2 recall a dedicated mother slain on Christmas Eve

December 26, 1990|By Jonathan Bor

The day after she found her mother's mutilated body, Sheila Mayor recalled how the woman would work eight-hour days each summer as a hospital housekeeper -- then waitress a few hours more to raise enough money to clothe six children for the upcoming school year.

Once school began, Dessie Williams would retire to her full-time job at Union Memorial Hospital, spending her off-hours to get the rest she needed to keep her diabetes in check.

"She always took care of all of us," recalled Norman Williams, one of her five sons. "She really prided herself in the upbringing of all of us."

Yesterday, when many people were celebrating Christmas, brother and sister were at their mother's Govans home, reflecting on both the love and dignity shown by the hard-working woman and the shock of her slaying Monday morning -- a slaying that city homicide detectives said was among the most gruesome in memory.

Police on Monday obtained a warrant charging Mrs. Williams' 30-year-old son with first-degree murder and possession of a deadly weapon. Clifton Williams was described yesterday by his siblings as being emotionally disturbed and as having acted erratically in recent days. Late yesterday, police were still looking for him.

According to homicide detectives, Clifton Williams is alleged to have linked several extension cords together and attacked his mother with an electric circular saw while she lay asleep in her bed. She was 50.

The day before Christmas began uneventfully, according to Mrs. Williams' children.

Mrs. Mayor, 33, said she left her mother's house in the 5200 block of Ivanhoe Avenue to run some errands, peering first through the cracked doorway of her mother's bedroom. Her mother was asleep, and the household cat was sleeping at the foot of the bed.

Shortly before noon, she said, she returned to the house. She opened the front door a few inches but, chained from the inside, it lurched to a stop. "I yelled through the opening of the door," she said, "but no one came."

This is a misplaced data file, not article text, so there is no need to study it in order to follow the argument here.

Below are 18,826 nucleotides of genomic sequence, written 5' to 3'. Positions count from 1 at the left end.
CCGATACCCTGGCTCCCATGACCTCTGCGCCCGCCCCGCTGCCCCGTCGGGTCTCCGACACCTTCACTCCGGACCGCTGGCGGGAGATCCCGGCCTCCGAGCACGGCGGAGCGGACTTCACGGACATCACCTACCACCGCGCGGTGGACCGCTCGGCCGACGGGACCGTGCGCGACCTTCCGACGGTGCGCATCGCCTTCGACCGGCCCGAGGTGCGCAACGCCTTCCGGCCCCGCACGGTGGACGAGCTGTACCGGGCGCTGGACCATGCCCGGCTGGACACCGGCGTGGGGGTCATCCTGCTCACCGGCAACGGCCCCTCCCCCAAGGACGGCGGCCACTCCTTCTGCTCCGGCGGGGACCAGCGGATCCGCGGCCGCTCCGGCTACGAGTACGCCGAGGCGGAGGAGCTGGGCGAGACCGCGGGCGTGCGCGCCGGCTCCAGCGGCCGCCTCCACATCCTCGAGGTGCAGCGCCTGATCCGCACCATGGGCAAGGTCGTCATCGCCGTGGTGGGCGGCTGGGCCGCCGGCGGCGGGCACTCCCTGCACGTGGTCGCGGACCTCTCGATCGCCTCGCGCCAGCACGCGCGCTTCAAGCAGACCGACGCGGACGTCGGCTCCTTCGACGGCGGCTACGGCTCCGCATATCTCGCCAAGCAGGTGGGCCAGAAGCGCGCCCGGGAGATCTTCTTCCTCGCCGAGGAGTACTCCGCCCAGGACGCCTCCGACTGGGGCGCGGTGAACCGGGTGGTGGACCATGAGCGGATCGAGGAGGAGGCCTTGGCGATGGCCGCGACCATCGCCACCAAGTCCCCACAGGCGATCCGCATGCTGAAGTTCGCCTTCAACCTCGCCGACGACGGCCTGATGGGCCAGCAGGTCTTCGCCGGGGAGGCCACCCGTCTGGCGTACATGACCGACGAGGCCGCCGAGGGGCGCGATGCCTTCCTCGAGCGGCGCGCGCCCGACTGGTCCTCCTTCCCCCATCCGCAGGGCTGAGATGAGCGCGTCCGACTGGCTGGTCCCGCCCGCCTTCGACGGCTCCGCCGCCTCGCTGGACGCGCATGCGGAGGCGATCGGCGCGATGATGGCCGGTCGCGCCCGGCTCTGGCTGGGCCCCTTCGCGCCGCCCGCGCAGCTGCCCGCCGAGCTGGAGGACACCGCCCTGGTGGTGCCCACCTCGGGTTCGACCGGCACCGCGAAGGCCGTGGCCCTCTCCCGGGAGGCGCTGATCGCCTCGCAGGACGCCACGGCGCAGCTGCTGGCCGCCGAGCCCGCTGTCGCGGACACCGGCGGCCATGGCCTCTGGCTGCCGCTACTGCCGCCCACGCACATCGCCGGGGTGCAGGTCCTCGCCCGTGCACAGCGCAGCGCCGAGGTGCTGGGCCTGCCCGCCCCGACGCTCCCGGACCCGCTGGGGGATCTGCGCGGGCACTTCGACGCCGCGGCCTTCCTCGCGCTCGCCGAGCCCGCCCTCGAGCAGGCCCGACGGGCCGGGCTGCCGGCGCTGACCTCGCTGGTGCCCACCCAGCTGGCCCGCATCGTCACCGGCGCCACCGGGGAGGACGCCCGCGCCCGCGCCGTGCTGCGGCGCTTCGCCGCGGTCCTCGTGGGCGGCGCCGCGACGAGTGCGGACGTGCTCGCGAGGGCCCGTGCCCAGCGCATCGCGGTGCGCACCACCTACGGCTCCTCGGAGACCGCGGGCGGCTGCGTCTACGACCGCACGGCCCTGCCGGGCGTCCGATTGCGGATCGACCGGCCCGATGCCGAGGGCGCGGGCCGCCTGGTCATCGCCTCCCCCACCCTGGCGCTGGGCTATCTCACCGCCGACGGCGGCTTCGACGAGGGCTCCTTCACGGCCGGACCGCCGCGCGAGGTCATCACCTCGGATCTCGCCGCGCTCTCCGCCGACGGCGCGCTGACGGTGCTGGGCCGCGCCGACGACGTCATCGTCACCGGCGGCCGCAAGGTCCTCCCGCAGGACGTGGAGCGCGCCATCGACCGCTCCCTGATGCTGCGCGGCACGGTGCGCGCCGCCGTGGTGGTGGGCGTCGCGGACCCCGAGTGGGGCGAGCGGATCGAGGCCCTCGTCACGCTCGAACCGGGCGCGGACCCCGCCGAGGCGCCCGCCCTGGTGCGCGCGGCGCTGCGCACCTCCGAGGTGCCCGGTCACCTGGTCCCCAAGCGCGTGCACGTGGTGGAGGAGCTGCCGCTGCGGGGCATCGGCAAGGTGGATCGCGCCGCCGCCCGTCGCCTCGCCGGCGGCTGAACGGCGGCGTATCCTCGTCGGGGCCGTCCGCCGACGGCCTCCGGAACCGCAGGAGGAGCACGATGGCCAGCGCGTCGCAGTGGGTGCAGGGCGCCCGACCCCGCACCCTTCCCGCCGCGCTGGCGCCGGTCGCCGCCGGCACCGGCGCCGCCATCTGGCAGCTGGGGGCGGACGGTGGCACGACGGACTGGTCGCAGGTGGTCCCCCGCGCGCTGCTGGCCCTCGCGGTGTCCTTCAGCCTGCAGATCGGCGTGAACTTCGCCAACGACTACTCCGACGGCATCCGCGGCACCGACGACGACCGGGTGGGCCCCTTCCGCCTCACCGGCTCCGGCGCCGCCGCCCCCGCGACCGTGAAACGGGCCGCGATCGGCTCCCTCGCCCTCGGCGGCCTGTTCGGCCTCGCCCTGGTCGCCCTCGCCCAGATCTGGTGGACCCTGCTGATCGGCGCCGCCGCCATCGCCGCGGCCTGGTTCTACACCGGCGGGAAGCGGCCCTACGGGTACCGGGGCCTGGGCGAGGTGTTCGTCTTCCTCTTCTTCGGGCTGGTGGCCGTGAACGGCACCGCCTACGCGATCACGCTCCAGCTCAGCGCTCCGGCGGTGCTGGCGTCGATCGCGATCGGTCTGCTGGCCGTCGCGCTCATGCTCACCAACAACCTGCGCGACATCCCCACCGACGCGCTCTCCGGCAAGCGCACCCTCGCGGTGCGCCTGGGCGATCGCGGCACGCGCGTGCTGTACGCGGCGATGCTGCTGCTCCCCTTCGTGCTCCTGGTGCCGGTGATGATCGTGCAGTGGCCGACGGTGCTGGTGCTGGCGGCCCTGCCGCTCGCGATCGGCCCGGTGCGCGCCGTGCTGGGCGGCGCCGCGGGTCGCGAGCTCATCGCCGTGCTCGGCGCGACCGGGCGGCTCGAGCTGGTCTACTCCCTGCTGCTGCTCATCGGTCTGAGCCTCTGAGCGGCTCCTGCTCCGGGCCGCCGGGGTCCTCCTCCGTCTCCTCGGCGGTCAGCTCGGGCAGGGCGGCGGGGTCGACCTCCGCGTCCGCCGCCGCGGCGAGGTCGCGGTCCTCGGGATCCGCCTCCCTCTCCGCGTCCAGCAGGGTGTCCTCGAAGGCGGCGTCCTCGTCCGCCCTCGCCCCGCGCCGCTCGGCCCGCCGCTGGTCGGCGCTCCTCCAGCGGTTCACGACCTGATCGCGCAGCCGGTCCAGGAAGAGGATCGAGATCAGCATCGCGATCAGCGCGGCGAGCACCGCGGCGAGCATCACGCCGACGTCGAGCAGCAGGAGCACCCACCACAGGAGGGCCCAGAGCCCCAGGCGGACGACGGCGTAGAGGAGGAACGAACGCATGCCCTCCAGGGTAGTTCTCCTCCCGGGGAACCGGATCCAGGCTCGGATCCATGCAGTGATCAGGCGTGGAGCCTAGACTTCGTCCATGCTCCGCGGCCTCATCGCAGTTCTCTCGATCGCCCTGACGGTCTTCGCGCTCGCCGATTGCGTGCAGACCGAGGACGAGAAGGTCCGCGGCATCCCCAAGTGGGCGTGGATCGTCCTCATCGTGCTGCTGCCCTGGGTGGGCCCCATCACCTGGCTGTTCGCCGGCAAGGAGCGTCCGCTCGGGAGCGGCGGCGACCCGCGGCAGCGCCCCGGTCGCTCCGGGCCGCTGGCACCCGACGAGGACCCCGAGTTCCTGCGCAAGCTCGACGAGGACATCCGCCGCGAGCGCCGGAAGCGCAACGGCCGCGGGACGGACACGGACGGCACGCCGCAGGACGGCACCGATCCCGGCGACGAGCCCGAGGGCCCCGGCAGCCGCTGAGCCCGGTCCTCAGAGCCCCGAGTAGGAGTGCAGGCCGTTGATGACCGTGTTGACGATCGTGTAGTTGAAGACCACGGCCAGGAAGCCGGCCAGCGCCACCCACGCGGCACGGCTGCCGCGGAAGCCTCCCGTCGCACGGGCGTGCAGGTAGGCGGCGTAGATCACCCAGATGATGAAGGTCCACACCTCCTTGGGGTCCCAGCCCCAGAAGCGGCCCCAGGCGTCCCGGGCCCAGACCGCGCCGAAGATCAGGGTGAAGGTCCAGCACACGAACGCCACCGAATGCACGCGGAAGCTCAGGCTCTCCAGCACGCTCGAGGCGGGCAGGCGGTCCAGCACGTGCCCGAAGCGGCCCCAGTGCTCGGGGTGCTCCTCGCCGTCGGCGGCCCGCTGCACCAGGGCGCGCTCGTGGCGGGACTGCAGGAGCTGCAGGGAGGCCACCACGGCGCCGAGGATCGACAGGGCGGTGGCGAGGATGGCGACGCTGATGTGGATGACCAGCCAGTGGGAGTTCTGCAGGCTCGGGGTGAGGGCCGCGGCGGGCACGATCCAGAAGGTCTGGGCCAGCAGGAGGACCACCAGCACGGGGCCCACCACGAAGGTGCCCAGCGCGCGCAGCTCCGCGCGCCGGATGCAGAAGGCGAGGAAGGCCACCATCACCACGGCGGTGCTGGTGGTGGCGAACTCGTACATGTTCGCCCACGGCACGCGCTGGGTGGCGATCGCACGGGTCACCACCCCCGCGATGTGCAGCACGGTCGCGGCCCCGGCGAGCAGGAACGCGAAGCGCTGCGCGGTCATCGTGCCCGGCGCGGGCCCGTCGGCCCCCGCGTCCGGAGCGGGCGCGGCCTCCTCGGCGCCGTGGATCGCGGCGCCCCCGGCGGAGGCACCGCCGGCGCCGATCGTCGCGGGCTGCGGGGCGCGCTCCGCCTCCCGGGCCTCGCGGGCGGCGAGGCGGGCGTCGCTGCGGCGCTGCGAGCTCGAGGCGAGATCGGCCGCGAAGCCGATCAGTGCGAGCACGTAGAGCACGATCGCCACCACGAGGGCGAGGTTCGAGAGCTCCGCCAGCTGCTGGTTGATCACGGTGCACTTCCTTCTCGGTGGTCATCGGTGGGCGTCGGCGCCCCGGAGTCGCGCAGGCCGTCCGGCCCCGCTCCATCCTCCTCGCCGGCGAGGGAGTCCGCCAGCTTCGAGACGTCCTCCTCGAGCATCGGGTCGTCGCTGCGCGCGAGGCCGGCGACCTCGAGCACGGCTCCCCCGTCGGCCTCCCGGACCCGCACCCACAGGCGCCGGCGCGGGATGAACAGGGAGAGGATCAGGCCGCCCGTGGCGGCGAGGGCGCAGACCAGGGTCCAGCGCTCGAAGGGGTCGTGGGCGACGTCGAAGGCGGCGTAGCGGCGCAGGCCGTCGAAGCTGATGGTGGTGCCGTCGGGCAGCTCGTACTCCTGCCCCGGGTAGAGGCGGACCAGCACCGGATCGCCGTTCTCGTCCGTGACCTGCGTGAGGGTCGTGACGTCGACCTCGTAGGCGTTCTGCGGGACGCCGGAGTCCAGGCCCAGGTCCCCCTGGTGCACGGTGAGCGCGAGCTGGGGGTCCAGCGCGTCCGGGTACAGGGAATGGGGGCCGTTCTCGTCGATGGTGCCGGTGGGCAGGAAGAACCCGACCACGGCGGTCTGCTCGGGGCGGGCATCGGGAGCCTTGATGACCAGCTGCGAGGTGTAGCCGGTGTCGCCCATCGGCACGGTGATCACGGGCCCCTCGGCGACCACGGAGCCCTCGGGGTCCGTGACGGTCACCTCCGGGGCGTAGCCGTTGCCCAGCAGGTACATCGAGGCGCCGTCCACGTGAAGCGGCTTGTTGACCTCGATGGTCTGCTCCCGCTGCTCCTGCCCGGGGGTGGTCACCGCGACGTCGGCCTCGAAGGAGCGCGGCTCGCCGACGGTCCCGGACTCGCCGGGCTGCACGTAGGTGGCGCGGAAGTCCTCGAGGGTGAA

Then she ran around to the back yard and entered through the basement door.

Once in the living room, she heard Christmas music playing on the stereo.

"I didn't have to get up the stairs all the way to see my mother -- I screamed and ran out of the house," Ms. Williams recalled. Her mother was lying in a pool of blood on the second-floor hallway.

Homicide detectives, called to the scene by a neighbor, said the victim had been savagely cut by the electric saw -- a tool that belonged to Clifton Williams, according to his brother and sister.

Late Monday night, police recovered the saw. Mrs. Mayor said they found it stashed in an exposed space above the dropped ceiling in the basement of the house.

Clifton Williams lived in the house with his mother, Sheila Mayor and her husband, Antoine Mayor. Mrs. Mayor said Mr. Williams lived on federal disability payments, which his mother would distribute to him in installments during the month.

Mr. Williams, according to his brother and sister, had been diagnosed a paranoid-schizophrenic earlier in life. Medication kept his condition under control, they said, but he was prone to lapses when he would refuse to take his pills. Then, his behavior would become increasingly irrational.

"He was different from all of us," Mrs. Mayor said. "You do something one way, and he'd do the opposite."

"But we always felt he didn't have the capability of hurting anybody," Norman Williams said, adding that his brother had been hospitalized a few times with psychiatric problems. "I think at times he knows what he's doing, and at times his mind is cluttered."

Recently, he had gone a long time without his medication, the brother and sister said. Norman Williams said his brother was extraordinarily neat most of the time. But recently his room had fallen into disarray with cereal strewn in the drawers, pictures posted on the ceiling and a pair of jeans tacked to the wall.

Mrs. Mayor said her brother kept the electric saw in his bedroom, using it at times to cut wood into pieces. "The lights would flicker when he turned it on," she said. "I said, 'You can't saw wood like that in your room.' "

"I'm not angry," the daughter added. "I know he's sick and needs help. I'm worried about where he is. I don't want him to hurt himself. I want him to get help."

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